After learning carpentry for a year, Qi fulfilled his dream. Carpentry is a physically demanding job – young Qi often found it hard to carry heavy timber and erect large wooden frameworks. Worried that the strenuous work would worsen his delicate health, his family agreed to let him learn to become a woodcarver. Chou Chih-mei, a famous local woodcarver, accepted him as his pupil. Chou was a patient and enthusiastic teacher, and he taught Qi everything he knew. He soon found to his delight that his student was both diligent and talented. After a three year apprenticeship, Qi not only mastered the craft, but even surpassed his master in skill. In addition to the regular carving patterns and designs often seen at that time, he created many new designs which gained great popularity among his clients.

One day at the home of one of his clients, Qi came upon a book on painting which demonstrated how to complete a painting from beginning to end and contained a comprehensive series of flowers, rocks, figures and other motifs. Elated at finding this invaluable treasure, he industriously copied and recopied the whole series. The book initiated him into the world of Chinese ink painting and imbued in him a rudimentary knowledge of brush technique and composition. From then on, he diligently practiced painting in his spare time. His clients eventually found out that he could paint too, and they asked him to paint for them. That was how he began to create paintings, mostly of folk deities and portraits, for his clients. At that time, he only took painting as a means to supplement his meagre income as a woodcarver. Little did he know that he would one day be lauded as “the first great master of the Chinese art world in 300 years.”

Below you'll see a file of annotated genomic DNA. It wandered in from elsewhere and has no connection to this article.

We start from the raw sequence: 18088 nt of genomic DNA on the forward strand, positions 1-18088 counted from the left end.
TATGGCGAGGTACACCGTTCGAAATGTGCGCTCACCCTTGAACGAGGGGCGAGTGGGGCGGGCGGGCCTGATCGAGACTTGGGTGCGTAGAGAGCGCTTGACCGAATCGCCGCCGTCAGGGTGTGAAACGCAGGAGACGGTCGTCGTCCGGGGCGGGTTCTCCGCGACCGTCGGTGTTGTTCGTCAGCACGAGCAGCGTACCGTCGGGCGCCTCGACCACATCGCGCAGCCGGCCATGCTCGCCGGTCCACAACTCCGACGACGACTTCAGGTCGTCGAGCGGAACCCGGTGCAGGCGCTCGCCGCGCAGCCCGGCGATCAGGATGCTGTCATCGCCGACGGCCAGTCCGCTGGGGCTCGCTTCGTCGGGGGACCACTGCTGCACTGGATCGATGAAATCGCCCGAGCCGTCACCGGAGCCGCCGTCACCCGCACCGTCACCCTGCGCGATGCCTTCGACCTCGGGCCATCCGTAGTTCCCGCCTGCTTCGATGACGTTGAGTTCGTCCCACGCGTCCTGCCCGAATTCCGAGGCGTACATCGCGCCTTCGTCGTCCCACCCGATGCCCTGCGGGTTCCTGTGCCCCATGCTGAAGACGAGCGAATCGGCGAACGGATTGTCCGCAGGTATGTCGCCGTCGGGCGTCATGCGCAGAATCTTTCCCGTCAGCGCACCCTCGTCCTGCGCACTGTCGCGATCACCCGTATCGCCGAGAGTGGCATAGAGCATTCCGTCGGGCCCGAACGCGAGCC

Li Tieh-kuai - detail - Qi Baishi 1927 106x32cm
Li Tieh-kuai – detail – Qi Baishi 1927 106x32cm

More of Qi Baishi’s biography will be published in Part 2, coming soon…

Radicals and pigs

We are very lucky to have a wonderful painting by Jane Dwight of two pigs in our sitting room. It may seem a strange subject to have up on the wall but we both loved the painting when we first saw it and bought it without a second thought. I often sit and look at it – there is something powerful in the strokes and the composition that is sublime.

In contrast, I found a painting from 13 years ago which I had forgotten about:

Boar in the snow by Paul Maslowski 2007
Boar in the snow by Paul Maslowski 2007

I have also recently been asked twice about pigs so thought I would put some thoughts down in a blog post to try and answer some of the queries.

I wanted to start by looking at the Calligraphy for Boar. So why is the Calligraphy for Boar on our Zodiac Animals page so different from what Google or other translation engines throw up?

First of all, I think it is worth reminding ourselves that like all languages, Chinese is in the process of evolving. This means that there will always be many ways of writing words and phrases especially when slang terms are involved. However, some of these will become the accepted way of doing things…

The characters in the Zodiac are pretty much set so when looking at the Boar, this is represented by the character shǐ:

Chinese Calligraphy - Hog swine shi3
Chinese Calligraphy – Hog swine shi3

However, if you look up Boar or Pig on Google you will get zhū:

Chinese Calligraphy - Boar Pig Hog zhu1
Chinese Calligraphy – Boar Pig Hog zhu1